7 countries with green, yellow, red flags
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In this article, we'll look at seven countries with green, yellow, and red flags. While many flags feature all three colors, we'll focus on those that appear green first, then white, then red. These tricolors can be read left to right and right to left, top down or bottom up. Currently, we are discussing the flags of Bolivia, Ethiopia, Ghana, Guinea, Mali, Republic of Congo and Senegal. We'll take a quick look at the history, design, and symbolism of each below.
Flag of Bolivia, representing the Plurinational State of Bolivia. Typically, it was first implemented in 1851. The Wiphala flag has been recognized as a double flag since 2009. The Wiphala was recognized as Bolivia's national symbol in the updated National Constitution adopted in 2009.
The Bolivian flag has three horizontal stripes: red at the top, green in the middle and yellow at the bottom.
Green represents the country's fertile terrain and abundance of natural resources, while red represents the bloodshed of its citizens during the fight for independence. The yellow bars represent Bolivia's rich natural resources. This rainbow of colors symbolizes Bolivia's rich cultural heritage, vibrant present and bright future.
Ethiopia flies one of the oldest flags in the world. It is also the most recognizable due to its distinctive appearance and striking hues. On October 11, 1897, Menelik II adopted the contemporary green, yellow and red tricolor; on October 31, 1996, the current national flag was adopted.
The flag of Ethiopia is a vertical green, yellow and red tricolor with the country's national emblem – a gold five-pointed star on a blue disc – superimposed in the center.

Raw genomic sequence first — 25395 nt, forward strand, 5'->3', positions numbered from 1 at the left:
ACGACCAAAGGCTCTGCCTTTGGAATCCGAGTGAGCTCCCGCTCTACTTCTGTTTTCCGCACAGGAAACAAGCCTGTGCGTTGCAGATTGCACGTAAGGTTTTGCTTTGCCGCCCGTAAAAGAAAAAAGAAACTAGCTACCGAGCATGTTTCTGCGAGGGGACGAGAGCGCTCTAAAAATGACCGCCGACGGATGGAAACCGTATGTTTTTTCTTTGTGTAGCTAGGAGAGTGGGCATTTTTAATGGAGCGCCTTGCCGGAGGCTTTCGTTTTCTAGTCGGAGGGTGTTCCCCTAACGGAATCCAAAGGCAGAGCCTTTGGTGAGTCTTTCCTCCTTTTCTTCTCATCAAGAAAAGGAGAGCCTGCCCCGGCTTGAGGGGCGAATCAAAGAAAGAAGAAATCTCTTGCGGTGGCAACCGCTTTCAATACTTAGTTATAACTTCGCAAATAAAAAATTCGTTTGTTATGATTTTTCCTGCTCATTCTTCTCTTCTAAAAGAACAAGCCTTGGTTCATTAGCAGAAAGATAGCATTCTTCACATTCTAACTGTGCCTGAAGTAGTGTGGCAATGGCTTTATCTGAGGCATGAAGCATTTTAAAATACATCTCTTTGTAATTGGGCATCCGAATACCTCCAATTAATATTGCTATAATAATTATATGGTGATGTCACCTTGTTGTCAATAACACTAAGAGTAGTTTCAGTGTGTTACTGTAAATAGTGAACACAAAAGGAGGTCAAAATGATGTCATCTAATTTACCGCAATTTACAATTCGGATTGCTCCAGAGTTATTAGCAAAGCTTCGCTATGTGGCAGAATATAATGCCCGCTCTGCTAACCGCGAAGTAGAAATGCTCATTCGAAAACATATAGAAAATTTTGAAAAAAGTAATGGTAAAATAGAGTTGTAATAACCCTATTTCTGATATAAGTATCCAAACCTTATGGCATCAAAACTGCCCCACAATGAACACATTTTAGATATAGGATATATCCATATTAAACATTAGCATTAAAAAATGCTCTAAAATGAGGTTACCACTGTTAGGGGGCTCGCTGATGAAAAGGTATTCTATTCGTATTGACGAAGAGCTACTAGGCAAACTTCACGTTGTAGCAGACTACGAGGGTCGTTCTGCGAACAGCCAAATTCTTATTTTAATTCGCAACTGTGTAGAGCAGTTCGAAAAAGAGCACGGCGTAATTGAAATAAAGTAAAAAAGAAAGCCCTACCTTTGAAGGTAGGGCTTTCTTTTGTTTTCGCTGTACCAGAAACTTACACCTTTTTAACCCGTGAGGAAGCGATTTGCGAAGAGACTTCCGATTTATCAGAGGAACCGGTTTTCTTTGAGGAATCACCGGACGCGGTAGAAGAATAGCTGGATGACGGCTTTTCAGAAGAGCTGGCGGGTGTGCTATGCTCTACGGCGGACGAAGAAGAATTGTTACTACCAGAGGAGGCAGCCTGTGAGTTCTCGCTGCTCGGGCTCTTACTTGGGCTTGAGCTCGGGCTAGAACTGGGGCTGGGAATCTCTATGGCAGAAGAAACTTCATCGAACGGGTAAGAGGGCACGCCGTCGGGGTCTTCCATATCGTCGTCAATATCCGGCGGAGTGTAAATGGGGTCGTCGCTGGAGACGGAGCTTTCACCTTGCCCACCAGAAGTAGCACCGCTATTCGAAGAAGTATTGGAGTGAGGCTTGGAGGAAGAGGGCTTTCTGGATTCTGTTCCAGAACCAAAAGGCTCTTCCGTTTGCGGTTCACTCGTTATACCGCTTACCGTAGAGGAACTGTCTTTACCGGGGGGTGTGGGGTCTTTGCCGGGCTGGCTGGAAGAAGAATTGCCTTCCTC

The red hue of the flag commemorates the lives of Ethiopian soldiers who died fighting for freedom. To depict the country's landscape and flora, green is used, while yellow signifies the country's bright economic future. Together, they symbolize Ethiopia's rich heritage, vibrant culture and bright future.
The blue flag of the UK's Gold Coast was replaced by the current flag of Ghana. The flag was officially adopted on March 6, 1957, when the Dominion of Ghana gained independence from the United Kingdom. That same year, renowned Ghanaian artist Theodosia Okoh created the design. Flying of the flag ceased in 1964 but resumed the following year. The flag of Guinea-Bissau was inspired by this design (1973).
The flag of Ghana consists of three horizontal stripes: green, yellow and red (from bottom to top). It has a five-pointed black star in the center of its yellow stripes. The flag of the Ethiopian Empire was the first African flag to use these colors, and the flag of Ghana was the second, albeit with the colors reversed.
Red represents the lives lost and green represents Ghana's rich natural resources and the wealth of the country. The country's mineral resources, especially gold, are represented in yellow. Together, these shades represent Ghana's rich past, vibrant present and hopeful future.
With the promulgation of Guinea's first constitution on November 10, 1958, the national flag was officially launched at that time.
A vertical tricolor of green, yellow and red forms the national flag of Guinea (from right to left). The main movement at independence was the African Democratic Union, whose colors were adapted into the national flag. The color scheme of the flag is taken from the flag of Ghana which has been in use since 1957.
Red represents the blood of the anti-colonial martyrs, the hard work of the working people, and the hope of progress; the green of the Guinea forest; and the yellow represents the sun. Additionally, the pan-African red, green and yellow are symbols of unity and pride across the continent. The colors chosen represent the three parts of the national motto: Travail, Justice, Solidarité (or "Work, Justice, Unity").